The Diocese of New York, meeting in convention, passed resolutions on marriage equality and on Occupy Wall Street.
On marriage equality clergy ask to be allowed to act as agents of the state in all marriages:
[ 7 ] RESOLVED, That, the 235th Convention of the Diocese of New York
urges the 77th General Convention to revise the current Canons of The
Episcopal Church with regard to marriage, to provide for the marriage of
same-gender couples in those jurisdictions that have or will have civil
marriage for same-gender couples; and be it further
[ 8 ] RESOLVED, That the Diocese of New York urge General Convention
diligently to continue the work called for in its Resolution C056, to
"collect and develop theological and liturgical resources" for the
blessing for same-gender couples;, and be it further
[ 9 ] RESOLVED, That the Diocese of New York, in light of its continued
support of faithful and committed same-gender couples, including the
support for civil marriage equality by the 232nd Convention of the
Diocese and our Diocesan Bishop and other leaders, encourages the Bishop
to interpret Resolution C056 of the 76th General Convention ("bishops,
particularly those in dioceses within civil jurisdictions where
same-gender marriage, civil unions, or domestic partnerships are legal,
may provide generous pastoral response to meet the needs of members of
this Church") to mean that clergy throughout the Diocese are permitted
(but not required) to sign marriage licenses and officiate at marriages
for couples legally eligible for marriage in the State of New York.
The Rev. Canon Susan Russell comments at An Inch at a Time:
The fact that the Episcopal Diocese of New York stepped up today on marriage equality is good news not just for gay and lesbian Episcopalians but for everyone tired of having bigotry masquerade as Christianity on issues of LGBT equality.
On Occupy Wall Street:
An Occupy Resolution adopted by the Episcopal Diocese of New York on January 14, 2011
RESOLVED: In response to the Bishop’s Address, the 235th Convention of the Episcopal Diocese of New York joins in affirming:
 that the Occupy movement has shed light on the challenges we face as both citizens and followers of Jesus Christ;
 that unfettered capitalism has resulted in unacceptable inequities within the fabric of our society;
 that non-violent protests and direct actions of the Occupy movement, including actions of conscientious civil disobedience, have a time honored place in the formation and growth of a more civil society;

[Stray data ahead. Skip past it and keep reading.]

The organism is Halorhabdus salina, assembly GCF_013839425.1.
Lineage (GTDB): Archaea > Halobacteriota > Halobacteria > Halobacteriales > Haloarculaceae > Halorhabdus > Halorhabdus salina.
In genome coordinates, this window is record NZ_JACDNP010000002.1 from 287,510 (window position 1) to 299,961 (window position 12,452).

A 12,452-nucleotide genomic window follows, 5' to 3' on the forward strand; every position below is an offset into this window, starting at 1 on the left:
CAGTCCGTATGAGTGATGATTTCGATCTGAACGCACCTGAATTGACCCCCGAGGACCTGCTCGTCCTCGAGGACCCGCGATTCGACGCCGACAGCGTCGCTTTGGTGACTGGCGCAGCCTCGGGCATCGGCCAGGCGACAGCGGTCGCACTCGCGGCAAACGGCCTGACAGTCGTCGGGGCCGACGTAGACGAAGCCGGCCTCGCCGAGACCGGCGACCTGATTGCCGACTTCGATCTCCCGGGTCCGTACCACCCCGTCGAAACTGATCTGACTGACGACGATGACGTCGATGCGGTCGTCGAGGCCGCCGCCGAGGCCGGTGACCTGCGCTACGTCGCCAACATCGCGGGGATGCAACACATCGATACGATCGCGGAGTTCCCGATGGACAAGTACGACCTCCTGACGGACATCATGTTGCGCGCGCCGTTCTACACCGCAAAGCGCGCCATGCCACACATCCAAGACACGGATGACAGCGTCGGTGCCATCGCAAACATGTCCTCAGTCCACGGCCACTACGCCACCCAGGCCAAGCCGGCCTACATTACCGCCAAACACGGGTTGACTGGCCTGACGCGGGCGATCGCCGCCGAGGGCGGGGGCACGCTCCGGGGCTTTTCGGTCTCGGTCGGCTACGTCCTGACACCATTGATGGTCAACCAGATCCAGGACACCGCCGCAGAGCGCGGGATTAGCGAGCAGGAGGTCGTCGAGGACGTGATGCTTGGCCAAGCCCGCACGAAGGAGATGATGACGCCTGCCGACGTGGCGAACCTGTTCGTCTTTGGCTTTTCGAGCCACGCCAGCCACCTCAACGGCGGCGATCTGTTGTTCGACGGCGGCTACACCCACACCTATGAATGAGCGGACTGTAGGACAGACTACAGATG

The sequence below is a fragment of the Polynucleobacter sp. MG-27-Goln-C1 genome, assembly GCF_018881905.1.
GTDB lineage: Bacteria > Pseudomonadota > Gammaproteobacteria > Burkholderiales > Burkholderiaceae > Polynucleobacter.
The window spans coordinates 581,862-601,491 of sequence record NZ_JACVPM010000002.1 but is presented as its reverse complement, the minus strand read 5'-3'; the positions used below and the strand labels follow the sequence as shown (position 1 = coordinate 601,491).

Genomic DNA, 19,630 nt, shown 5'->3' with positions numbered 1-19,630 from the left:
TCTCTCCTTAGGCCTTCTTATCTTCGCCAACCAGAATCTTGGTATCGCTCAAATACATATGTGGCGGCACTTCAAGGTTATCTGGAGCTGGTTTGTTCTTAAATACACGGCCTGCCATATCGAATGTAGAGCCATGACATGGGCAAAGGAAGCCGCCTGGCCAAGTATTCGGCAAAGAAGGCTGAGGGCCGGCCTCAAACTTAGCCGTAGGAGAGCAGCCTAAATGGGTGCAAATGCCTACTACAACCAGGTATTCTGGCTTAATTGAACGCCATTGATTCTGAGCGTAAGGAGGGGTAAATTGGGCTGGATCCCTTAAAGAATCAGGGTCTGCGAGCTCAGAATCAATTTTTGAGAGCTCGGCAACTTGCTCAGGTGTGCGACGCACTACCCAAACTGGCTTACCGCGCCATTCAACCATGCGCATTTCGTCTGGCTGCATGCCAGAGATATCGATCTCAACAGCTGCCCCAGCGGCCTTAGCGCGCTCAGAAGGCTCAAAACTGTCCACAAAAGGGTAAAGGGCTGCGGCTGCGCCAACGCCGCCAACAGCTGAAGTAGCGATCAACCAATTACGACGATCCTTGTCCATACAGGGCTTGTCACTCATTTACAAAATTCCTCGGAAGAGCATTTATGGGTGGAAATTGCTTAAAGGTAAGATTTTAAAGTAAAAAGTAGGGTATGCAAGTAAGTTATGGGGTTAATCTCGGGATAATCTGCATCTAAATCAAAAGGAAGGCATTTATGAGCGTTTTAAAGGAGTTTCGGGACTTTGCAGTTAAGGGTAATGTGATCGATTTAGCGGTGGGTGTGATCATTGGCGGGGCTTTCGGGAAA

that, in contrast, protests and direct actions that are mindfully designed to provoke confrontation and violence are to be discouraged in any social or political movement;
 that in all cases, we call upon law enforcement to respond to any protest and any direct action with restraint and respect for the safety and human dignity of protestors, and in respect of the rights of a free press to witness and record such events;
 that we affirm those members of each order of ministry in the Episcopal Church – laity, deacons, priests, and bishops – as well as some parishes – who have made decisions, based on their local circumstances, abilities, and resources, to open their hearts and doors in support of local Occupations;
 and that we encourage all members and institutions of the Diocese to prayerfully consider their own level of interest, engagement, or support of the Occupy movement; acknowledging that some will choose to engage, and some will not.
submitted by The Rev. Wm. Blake Rider, Rector
Christ Episcopal Church
Poughkeepsie, New York
For over a year, since the self-immolation of Mohamed Bouazizi in Tunisia in December of 2010, the world has watched the rise, in country after country, of social and political movements calling attention to inequities within the basic economic, civic, and in some cases political systems of each country. In the United States, this phenomenon has become known as the Occupy Movement – once centered upon Occupy Wall Street – but now widely spread across the country. Each county within the bounds of the Diocese of New York has experienced some manifestation of the Occupy Movement.
The Movement has been characterized by conversation and debate in its General Assemblies, in rallies, the Occupy camps, protests, and direct actions. Many individuals within the Diocese of New York – lay and ordained – and many parishes – have engaged the conversation regarding the economic inequities that have been highlighted by the Occupy Movement, and considered their response, if any.
The intent of this resolution is:
• to acknowledge the (presumed) broad consensus that inequities in our social, economic, and political life do exist
• to acknowledge that the rights of protest, peaceful assembly, and a free press are worthy of our unqualified support
• to acknowledge that civil disobedience likewise holds an honored place within our society – when accompanied by the conscientious decision to accept the civil consequences of one’s actions
• to call upon law enforcement to always plan, strategize, and perform their duties with an aim to bring no harm to participants in any protest or direction action, much less to those who are merely standing as witnesses or as members of the press
• to affirm those members of the Diocese and parishes who after prayerful reflection and due consideration have decided to stand with the Occupy Movement
• and to acknowledge that after the same prayerful reflection and due consideration, some members of the Diocese and parishes will hold the contrary position, and not be in support of the Occupy Movement.